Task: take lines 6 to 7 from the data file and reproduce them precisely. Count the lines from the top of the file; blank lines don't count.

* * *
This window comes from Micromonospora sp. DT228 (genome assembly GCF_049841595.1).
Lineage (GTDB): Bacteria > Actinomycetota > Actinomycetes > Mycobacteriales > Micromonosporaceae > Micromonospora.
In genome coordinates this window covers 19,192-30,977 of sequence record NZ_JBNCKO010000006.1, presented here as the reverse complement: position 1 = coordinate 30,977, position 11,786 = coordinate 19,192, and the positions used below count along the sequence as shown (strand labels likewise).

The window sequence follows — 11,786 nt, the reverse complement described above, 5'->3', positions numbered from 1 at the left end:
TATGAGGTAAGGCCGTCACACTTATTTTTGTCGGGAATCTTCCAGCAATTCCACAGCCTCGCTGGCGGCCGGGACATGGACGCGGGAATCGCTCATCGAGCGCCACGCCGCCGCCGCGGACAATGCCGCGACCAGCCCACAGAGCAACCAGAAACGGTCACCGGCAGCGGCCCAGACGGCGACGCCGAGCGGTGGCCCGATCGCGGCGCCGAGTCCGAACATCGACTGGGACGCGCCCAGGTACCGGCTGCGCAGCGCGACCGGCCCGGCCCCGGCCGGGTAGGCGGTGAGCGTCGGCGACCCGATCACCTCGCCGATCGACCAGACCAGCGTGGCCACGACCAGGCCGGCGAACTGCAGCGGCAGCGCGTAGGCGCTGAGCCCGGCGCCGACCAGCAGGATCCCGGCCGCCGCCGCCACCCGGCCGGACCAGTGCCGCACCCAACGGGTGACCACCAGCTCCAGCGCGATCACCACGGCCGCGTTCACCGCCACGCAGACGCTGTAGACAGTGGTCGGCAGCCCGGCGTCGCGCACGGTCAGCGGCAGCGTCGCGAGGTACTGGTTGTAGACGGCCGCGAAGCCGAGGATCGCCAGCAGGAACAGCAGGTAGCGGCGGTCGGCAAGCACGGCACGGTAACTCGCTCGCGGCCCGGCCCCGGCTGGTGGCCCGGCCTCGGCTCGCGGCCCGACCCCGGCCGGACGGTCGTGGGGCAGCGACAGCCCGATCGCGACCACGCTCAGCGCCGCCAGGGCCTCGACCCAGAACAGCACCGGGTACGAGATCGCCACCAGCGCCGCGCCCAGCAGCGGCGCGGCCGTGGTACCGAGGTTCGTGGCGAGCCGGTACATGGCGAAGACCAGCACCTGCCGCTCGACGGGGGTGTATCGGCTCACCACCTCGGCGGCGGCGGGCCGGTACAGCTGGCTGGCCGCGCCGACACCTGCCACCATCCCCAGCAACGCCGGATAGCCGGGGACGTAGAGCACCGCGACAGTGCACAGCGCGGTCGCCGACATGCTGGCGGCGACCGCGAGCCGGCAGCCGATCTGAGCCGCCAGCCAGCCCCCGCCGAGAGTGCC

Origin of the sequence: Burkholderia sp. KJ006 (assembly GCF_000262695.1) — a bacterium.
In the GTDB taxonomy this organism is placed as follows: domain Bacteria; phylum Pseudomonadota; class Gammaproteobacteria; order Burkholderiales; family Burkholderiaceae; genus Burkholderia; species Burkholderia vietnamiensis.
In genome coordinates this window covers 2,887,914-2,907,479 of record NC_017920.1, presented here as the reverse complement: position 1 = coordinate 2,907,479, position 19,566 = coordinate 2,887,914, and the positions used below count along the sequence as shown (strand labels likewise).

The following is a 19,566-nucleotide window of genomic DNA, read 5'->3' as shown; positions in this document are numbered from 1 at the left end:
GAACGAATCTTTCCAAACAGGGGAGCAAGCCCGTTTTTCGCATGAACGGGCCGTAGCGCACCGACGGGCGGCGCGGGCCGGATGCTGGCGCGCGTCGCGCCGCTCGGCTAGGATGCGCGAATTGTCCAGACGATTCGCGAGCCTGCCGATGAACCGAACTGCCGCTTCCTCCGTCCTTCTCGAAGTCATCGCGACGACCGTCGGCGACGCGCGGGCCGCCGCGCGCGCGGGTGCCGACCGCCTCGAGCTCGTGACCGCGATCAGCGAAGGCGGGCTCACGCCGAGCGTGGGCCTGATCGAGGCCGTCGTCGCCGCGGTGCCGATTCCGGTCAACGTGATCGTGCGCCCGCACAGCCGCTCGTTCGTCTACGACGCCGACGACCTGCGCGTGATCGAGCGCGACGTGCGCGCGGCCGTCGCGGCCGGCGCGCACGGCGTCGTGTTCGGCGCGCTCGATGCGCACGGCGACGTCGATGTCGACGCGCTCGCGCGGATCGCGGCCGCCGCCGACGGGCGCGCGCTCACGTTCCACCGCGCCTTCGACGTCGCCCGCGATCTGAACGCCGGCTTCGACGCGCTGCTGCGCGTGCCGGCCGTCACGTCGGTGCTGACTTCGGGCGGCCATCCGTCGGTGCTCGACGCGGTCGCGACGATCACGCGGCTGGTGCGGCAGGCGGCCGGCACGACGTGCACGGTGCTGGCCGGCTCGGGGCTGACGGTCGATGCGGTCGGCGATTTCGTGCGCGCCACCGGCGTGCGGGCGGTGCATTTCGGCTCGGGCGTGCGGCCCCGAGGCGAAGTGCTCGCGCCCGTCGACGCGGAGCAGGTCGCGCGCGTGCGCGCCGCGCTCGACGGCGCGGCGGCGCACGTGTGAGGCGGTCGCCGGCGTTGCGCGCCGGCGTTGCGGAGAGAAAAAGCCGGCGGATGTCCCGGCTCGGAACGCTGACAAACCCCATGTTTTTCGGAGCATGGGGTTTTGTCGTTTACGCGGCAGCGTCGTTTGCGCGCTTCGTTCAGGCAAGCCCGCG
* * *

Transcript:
Origin of the sequence: Burkholderia sp. KJ006 (assembly GCF_000262695.1) — a bacterium.
In the GTDB taxonomy this organism is placed as follows: domain Bacteria; phylum Pseudomonadota; class Gammaproteobacteria; order Burkholderiales; family Burkholderiaceae; genus Burkholderia; species Burkholderia vietnamiensis.